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  • Catholic Records and their Use in Irish Research

    Dwight A. Radford

    Published Date : December 15, 1999

    I think that we often fail to appreciate Catholic registers in genealogical research. It’s so easy to be in a hurry to find what you want that the really good things are missed altogether. I want to share some of the strategies and logic that I have used over the years.

    Types of Records
    Catholic records, whether in Ireland or in the immigrant country, usually consist of baptisms and marriages. Burial is not a sacrament in the Catholic church so a parish did not have to keep burial registers. I believe one of the most important pieces of information that can be derived from a baptism or marriage record is the names of the godparents at a christening and witnesses at a marriage. In theory they are people the family know and trust so they may be family members or friends from Ireland. For immigration purposes if you can’t find out where in Ireland your ancestor was from, research the lives of the godparents or witnesses.

    Often marriage registers will list parents’ names and place of birth. If a priest recorded this information, it may solve a very difficult immigration problem. Burials, when kept, are also a source of immigrant origins. If the records give county of birth in Ireland, make sure to look at all entries (not just your surname) to see if a high percentage of them are coming from a particular county.

    If you’re using Irish records, the godparents and witnesses names found can be utilized as an immigrant resource. By this I mean that if you think you have found your ancestor in an Irish church record, now you have to prove it. You can take the godparents and witnesses’ names from the register to see if this cluster of families settled where your ancestor did. This may be the only way to determine if that person in the Irish record is really your ancestor. Often, I will write to a heritage centre in Ireland and they will apologize for finding five people in the county with the same name and they don’t know which is the correct entry. To me this is a blessing as I can now take the godparents names from these five christenings and continue with my immigrant research. I then write back to the heritage centre to request that they send me the siblings’ names and godparents’ names for those five families.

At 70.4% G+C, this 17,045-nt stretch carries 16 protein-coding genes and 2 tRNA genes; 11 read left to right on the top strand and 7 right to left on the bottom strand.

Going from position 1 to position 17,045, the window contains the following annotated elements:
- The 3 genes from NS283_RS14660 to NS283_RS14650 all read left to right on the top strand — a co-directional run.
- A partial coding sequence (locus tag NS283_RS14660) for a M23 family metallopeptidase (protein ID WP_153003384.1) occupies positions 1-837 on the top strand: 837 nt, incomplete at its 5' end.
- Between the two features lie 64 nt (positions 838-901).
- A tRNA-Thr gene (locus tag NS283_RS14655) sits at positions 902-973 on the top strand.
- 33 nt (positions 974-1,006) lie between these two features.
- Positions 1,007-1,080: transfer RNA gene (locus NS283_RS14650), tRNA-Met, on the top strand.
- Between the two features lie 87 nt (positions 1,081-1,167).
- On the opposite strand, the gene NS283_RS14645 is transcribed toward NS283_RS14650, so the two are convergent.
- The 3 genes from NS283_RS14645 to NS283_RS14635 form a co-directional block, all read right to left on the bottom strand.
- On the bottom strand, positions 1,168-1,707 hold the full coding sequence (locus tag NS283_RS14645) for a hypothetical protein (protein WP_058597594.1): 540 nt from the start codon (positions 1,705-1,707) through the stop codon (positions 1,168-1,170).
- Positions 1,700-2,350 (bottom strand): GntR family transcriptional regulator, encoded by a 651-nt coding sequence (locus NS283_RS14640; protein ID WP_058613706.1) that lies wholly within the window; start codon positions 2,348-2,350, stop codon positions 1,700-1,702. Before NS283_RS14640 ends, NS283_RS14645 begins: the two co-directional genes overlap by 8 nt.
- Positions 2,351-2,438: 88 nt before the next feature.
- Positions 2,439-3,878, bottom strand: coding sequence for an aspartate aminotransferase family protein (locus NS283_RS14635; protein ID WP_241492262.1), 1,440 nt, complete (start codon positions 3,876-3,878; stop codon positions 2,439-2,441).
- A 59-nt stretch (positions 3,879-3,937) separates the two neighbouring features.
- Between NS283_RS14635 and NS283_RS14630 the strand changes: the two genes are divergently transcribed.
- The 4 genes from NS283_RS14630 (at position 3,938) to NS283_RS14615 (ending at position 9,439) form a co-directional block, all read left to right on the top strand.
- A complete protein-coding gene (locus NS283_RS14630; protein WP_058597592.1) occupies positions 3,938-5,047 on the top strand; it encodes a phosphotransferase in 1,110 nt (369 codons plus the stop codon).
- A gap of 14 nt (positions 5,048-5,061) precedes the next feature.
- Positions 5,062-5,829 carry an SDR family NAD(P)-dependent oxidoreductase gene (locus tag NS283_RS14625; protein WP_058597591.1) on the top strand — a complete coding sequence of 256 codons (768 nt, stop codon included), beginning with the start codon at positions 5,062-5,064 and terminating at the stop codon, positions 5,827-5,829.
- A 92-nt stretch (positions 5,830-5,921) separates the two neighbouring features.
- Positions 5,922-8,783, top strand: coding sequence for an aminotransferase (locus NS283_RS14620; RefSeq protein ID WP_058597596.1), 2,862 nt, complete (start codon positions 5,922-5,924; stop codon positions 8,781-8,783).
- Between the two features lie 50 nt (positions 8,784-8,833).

Another type of record that is often overlooked are dispensations. When a couple wanted to be married by a Catholic priest, but a question arose, it goes before the bishop of the diocese for his consideration. The resulting record can be really good as it will frequently give parents’ names and birth places for the couple. Dispensations are usually kept at the diocese. However, there should be a notation in the local parish register that a dispensation was granted. Dispensations were granted for any number of reasons. A few reasons are as follows:

    1. A Catholic marrying an unbaptized person.
    2. The couple were related to one another.
    3. One or both of the couple were minors.
    4. If it can be proven that the marriage will insure that the children will be raised Catholic.
    5. A couple’s relationship was already known as notorious or that it will become so.
    6. The scandal or loss of reputation due to pregnancy or to prevent conduct short of intercourse which can be prevented only by marriage.
    7. That the marriage provides for the welfare of the child and also of the mother lest she remain unwed.
    8. The most common reason for a dispensation would probably be something as simple as the banns were not read the proper amount of times in church.

    What If Your Ancestors Aren’t Found
    What if you don’t find your ancestor listed in a church register? The problem can range from only part of a couple’s children being listed in the christening records to none of them being listed. If you already know where your ancestors lived, then I would suggest the following course:

    1. Maybe your ancestors had their family events recorded in a neighboring parish. This will especially be true if your ancestral parish was originally a mission of another parish.